Paresthesia is a commonly experienced anxiety physical symptom. It is also quite interesting. The symptom exists in many different medical conditions and can take many different forms. The variation most often experienced by those who suffer from panic disorders can be quite disturbing.

The term, in broad medical use, refers to any abnormal nerve sensations. The feeling of being “on pins and needles,” for instance, is a case of Paresthesias. So is an unexplained burning sensation or a “prickly” feeling. Many different medical conditions can cause Paresthesias.

In many cases, such as in some cases of diabetes, the abnormal sensation can be traced back to a logical physical cause. For example, something in the body may be pressing up against a nerve or may be “convincing” it to send a message by some other means. As an anxiety physical symptom, paresthesias does not really have an identifiable physical cause.

Paresthesias, when applied to anxiety, usually refers to the feeling of having bugs, worms, or some other entity crawling over one’s body. The use of the term is not uniquely reserved to describe an anxiety physical symptom. In fact, it may be better known as a common symptom experienced by those suffering withdrawal from drug use. Paresthesias is also associated with delirium tremors and other side effects of withdrawal from drugs such as cocaine and heroin. The addict’s experience is probably the version of the symptom that most closely matches what is experienced by those with panic disorders. The feeling of being invaded is quite real and borders on being hallucinatory in extreme cases.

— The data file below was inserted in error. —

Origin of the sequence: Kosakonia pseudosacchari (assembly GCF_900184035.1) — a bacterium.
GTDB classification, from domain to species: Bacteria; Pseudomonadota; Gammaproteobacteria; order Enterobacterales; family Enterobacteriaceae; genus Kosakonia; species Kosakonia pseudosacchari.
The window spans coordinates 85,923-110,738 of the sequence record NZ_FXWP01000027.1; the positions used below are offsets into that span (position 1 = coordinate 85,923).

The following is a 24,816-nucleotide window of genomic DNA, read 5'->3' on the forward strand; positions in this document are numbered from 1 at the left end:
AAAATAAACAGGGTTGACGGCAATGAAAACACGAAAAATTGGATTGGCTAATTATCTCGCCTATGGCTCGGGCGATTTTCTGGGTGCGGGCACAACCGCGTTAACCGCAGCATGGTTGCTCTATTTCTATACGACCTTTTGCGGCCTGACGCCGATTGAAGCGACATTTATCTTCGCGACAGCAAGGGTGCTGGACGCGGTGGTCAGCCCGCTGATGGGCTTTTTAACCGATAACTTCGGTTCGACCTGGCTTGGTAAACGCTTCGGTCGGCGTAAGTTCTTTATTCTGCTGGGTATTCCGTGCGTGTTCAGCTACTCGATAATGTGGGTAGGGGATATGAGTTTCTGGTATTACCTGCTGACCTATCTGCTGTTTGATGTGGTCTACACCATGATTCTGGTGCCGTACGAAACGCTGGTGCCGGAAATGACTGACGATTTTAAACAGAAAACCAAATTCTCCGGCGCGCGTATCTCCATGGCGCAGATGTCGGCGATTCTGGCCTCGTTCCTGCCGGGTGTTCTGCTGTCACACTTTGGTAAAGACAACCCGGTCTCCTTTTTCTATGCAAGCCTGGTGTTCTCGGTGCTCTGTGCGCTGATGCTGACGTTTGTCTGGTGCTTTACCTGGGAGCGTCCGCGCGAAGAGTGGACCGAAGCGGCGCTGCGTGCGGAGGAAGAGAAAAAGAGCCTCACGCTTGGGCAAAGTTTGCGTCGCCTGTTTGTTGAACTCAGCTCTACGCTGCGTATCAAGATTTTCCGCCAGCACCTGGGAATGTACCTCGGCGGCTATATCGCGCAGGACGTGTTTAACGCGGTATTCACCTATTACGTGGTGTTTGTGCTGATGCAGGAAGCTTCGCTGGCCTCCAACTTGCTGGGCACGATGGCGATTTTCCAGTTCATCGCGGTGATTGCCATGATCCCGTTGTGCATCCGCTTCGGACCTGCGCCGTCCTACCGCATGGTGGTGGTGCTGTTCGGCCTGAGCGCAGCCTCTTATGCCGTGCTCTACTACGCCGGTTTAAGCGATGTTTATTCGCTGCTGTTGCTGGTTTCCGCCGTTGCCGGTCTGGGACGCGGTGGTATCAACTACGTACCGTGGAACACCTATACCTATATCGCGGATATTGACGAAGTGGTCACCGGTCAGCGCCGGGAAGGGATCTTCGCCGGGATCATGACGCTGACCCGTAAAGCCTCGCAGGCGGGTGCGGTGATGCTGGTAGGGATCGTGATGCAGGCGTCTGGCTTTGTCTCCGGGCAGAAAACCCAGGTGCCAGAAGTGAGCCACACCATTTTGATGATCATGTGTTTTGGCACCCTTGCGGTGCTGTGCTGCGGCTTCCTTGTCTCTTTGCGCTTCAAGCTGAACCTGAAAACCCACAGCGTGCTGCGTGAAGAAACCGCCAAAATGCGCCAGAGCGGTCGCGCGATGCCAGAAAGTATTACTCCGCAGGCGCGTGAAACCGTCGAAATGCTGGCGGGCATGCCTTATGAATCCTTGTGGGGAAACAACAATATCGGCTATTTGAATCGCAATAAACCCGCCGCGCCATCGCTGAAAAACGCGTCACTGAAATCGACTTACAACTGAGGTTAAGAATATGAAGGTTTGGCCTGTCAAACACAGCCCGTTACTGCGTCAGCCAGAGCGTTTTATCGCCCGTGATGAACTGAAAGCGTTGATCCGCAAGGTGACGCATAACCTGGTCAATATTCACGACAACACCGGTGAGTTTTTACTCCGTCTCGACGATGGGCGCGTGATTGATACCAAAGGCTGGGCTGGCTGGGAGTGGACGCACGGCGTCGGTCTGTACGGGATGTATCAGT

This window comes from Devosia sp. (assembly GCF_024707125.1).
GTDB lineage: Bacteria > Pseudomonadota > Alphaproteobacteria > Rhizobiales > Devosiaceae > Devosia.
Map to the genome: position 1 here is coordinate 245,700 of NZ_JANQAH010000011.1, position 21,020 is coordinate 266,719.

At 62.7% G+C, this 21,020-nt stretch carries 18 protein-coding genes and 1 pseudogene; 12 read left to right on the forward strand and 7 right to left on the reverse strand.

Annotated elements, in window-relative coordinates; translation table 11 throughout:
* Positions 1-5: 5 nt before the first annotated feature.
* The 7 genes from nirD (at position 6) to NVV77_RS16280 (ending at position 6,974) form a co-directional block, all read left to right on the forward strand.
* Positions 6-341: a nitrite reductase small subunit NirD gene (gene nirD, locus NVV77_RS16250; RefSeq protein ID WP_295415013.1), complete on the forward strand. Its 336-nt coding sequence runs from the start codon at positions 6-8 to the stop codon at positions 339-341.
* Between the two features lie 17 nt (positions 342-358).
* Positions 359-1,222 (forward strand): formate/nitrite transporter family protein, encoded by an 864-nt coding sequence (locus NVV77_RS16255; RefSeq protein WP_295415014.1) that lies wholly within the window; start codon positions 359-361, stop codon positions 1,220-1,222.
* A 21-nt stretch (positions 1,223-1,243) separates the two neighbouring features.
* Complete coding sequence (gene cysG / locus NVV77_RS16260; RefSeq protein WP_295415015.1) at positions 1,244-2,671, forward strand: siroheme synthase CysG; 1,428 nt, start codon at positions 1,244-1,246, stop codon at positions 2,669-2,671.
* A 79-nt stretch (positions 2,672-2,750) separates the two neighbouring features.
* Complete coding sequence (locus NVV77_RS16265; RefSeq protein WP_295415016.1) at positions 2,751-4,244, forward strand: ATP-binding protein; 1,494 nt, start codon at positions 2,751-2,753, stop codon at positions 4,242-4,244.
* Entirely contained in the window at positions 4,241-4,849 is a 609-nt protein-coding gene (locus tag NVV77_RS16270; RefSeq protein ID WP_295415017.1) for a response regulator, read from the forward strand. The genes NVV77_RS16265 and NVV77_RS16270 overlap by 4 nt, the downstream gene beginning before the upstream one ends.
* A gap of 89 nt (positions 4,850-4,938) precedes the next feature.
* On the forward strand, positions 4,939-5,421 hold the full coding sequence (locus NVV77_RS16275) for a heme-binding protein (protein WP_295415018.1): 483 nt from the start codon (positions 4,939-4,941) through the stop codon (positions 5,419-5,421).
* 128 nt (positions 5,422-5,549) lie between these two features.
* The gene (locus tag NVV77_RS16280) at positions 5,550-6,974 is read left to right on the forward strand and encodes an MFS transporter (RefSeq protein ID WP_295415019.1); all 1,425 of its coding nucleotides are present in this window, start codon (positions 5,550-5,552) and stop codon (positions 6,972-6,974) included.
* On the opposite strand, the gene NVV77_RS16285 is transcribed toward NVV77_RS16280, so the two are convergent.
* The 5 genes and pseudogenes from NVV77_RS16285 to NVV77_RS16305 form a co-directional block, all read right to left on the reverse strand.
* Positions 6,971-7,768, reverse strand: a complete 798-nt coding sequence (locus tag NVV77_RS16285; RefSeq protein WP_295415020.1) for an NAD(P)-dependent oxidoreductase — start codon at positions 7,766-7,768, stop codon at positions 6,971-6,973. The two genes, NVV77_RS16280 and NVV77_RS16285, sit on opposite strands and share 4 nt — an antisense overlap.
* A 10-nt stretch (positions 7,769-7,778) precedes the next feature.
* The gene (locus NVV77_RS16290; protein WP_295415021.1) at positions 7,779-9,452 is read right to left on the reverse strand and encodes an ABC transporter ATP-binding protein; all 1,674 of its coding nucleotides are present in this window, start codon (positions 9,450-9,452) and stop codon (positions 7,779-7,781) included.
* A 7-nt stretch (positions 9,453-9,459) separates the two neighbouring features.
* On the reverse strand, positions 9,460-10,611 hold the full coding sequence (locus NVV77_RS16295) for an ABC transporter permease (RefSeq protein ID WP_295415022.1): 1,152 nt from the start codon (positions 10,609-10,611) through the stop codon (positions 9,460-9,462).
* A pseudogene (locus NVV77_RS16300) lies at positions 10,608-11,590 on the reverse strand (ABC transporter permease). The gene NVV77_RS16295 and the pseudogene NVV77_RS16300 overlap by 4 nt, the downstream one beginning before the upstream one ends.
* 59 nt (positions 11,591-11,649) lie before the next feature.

Among those who suffer from the anxiety physical symptom of Paresthesias, the feeling of having something on one’s person is not just a gnawing sense that something is not quite right. It can be a very convincing sensation of being covered with moving ants. Obviously, the discomfort and horror associated with this feeling is tremendous. One’s reaction to the disturbing feeling, understandably, is an even greater sense of fear and foreboding, which only strengthens the power of the panic attack. That makes this anxiety physical symptom part of a vicious cycle.

If you have ever experienced that “crawling” sensation while experiencing an episode of panic, you may have a diagnosable panic disorder. Symptoms like Paresthesias should not be taken lightly and should be interpreted as possible evidence of a legitimate mental health problem. If you experience this anxiety physical symptom, you should immediately consult with a medical professional. Various plans of action can stave off panic attacks, or lessen their intensity. Modern psychiatric health offers options ranging from therapy to the use of prescription medications to help those experiencing anxiety disorders.

One does not have to live with Paresthesias of the other symptoms of attacks. Panic disorders are treatable, and one can find successful means to avoid the terror associated with them, as well as this very frightening and uncomfortable anxiety physical symptom.

 Anxiety physical symptom

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